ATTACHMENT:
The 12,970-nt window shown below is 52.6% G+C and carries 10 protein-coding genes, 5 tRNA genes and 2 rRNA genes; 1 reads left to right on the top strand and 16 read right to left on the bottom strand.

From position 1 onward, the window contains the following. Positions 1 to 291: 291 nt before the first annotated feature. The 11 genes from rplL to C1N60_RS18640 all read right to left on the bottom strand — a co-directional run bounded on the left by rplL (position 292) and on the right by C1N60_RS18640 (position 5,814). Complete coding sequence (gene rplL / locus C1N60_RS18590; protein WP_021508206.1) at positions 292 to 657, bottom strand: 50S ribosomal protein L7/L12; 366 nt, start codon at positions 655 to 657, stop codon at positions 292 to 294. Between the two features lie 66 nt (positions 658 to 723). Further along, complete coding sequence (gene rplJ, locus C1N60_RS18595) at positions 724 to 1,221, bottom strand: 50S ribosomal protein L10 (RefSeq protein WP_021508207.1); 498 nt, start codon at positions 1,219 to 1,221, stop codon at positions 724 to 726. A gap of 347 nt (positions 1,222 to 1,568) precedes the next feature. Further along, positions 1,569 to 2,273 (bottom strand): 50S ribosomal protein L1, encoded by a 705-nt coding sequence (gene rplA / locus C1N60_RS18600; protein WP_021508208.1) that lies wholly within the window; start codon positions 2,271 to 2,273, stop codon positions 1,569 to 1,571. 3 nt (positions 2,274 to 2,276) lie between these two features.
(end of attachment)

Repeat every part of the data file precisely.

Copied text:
The 12,970-nt window shown below is 52.6% G+C and carries 10 protein-coding genes, 5 tRNA genes and 2 rRNA genes; 1 reads left to right on the top strand and 16 read right to left on the bottom strand.

From position 1 onward, the window contains the following. Positions 1 to 291: 291 nt before the first annotated feature. The 11 genes from rplL to C1N60_RS18640 all read right to left on the bottom strand — a co-directional run bounded on the left by rplL (position 292) and on the right by C1N60_RS18640 (position 5,814). Complete coding sequence (gene rplL / locus C1N60_RS18590; protein WP_021508206.1) at positions 292 to 657, bottom strand: 50S ribosomal protein L7/L12; 366 nt, start codon at positions 655 to 657, stop codon at positions 292 to 294. Between the two features lie 66 nt (positions 658 to 723). Further along, complete coding sequence (gene rplJ, locus C1N60_RS18595) at positions 724 to 1,221, bottom strand: 50S ribosomal protein L10 (RefSeq protein WP_021508207.1); 498 nt, start codon at positions 1,219 to 1,221, stop codon at positions 724 to 726. A gap of 347 nt (positions 1,222 to 1,568) precedes the next feature. Further along, positions 1,569 to 2,273 (bottom strand): 50S ribosomal protein L1, encoded by a 705-nt coding sequence (gene rplA / locus C1N60_RS18600; protein WP_021508208.1) that lies wholly within the window; start codon positions 2,271 to 2,273, stop codon positions 1,569 to 1,571. 3 nt (positions 2,274 to 2,276) lie between these two features.